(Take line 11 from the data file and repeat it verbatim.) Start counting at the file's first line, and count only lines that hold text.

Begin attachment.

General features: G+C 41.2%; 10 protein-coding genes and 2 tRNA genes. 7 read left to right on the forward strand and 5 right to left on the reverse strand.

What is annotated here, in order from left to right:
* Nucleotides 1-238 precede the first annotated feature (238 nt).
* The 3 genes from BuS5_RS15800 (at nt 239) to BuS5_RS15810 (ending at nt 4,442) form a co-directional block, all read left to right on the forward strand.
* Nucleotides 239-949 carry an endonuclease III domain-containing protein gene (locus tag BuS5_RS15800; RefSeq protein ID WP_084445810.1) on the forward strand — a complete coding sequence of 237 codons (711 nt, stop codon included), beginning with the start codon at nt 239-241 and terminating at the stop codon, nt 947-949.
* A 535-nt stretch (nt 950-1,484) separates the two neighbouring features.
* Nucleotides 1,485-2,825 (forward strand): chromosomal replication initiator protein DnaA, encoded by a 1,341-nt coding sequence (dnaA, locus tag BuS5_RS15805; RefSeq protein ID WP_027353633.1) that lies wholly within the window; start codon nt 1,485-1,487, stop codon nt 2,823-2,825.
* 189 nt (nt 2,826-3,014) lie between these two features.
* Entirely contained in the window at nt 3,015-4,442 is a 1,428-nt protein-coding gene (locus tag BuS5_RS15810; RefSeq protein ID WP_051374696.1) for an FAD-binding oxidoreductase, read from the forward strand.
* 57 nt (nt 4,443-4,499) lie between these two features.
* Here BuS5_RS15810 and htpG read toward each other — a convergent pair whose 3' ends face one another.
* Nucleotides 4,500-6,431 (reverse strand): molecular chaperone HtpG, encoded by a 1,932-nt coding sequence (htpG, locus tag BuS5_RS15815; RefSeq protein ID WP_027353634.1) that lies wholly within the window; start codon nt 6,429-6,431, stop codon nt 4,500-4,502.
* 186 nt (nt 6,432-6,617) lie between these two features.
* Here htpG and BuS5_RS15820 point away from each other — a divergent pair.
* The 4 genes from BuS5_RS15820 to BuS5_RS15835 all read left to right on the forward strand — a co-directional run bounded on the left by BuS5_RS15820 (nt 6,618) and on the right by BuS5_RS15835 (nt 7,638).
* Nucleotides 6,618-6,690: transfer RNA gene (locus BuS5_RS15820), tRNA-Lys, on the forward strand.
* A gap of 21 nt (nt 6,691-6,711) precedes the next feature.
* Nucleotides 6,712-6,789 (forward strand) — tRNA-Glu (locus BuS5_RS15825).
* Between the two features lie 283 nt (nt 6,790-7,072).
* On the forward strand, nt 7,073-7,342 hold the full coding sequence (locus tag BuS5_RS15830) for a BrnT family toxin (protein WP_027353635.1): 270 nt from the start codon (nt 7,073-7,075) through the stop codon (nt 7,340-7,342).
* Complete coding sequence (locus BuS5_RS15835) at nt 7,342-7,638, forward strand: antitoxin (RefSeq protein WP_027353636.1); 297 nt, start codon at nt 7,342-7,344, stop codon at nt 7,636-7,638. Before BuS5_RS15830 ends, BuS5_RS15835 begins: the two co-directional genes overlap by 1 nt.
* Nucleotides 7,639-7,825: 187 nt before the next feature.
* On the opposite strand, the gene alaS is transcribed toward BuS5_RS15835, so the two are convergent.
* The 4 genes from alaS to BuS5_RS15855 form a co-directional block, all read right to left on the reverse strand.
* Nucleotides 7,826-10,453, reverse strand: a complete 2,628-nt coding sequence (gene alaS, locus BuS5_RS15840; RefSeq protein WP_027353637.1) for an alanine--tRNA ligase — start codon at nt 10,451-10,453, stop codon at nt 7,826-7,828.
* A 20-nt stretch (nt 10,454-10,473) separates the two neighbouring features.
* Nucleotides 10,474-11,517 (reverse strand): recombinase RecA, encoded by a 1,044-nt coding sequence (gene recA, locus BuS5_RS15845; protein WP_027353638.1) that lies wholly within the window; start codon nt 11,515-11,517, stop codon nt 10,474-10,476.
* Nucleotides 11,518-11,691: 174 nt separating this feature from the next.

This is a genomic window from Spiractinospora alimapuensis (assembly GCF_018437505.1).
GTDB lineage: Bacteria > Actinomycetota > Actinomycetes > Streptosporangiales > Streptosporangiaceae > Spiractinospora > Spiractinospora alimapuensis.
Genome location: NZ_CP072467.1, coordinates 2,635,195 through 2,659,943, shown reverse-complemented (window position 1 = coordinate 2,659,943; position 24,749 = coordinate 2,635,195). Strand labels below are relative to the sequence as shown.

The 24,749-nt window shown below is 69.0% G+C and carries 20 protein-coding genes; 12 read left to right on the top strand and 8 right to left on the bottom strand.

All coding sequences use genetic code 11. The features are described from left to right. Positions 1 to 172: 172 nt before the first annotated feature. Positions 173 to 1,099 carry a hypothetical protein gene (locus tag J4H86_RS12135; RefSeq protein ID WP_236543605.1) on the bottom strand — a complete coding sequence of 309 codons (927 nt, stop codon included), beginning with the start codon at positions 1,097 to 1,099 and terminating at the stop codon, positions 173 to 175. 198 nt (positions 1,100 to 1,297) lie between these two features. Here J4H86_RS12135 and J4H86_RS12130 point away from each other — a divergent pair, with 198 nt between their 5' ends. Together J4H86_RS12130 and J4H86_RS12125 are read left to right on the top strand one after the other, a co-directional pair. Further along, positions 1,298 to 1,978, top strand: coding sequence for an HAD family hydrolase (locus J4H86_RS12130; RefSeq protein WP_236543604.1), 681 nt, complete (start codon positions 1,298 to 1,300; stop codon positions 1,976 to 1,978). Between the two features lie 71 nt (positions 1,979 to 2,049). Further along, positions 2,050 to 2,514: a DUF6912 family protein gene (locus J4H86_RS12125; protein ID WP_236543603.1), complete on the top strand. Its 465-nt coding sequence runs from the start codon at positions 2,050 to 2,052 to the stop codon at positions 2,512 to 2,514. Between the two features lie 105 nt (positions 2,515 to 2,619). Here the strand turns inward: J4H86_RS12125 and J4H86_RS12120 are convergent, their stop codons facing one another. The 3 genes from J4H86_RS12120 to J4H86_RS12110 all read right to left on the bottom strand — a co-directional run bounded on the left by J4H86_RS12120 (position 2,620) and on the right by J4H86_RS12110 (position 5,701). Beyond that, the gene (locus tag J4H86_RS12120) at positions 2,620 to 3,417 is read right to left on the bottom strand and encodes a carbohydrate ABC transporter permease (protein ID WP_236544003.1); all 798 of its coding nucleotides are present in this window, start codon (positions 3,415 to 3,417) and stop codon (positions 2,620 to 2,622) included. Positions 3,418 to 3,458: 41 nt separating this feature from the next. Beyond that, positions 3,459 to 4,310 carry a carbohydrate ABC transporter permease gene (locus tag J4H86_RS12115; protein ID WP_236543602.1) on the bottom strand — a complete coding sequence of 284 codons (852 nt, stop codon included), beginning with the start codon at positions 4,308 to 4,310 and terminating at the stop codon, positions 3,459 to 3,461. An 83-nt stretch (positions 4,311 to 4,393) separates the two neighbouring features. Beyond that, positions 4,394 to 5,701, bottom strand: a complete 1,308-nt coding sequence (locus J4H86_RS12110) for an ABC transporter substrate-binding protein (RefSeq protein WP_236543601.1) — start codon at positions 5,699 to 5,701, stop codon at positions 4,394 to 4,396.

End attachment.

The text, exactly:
* Here BuS5_RS15810 and htpG read toward each other — a convergent pair whose 3' ends face one another.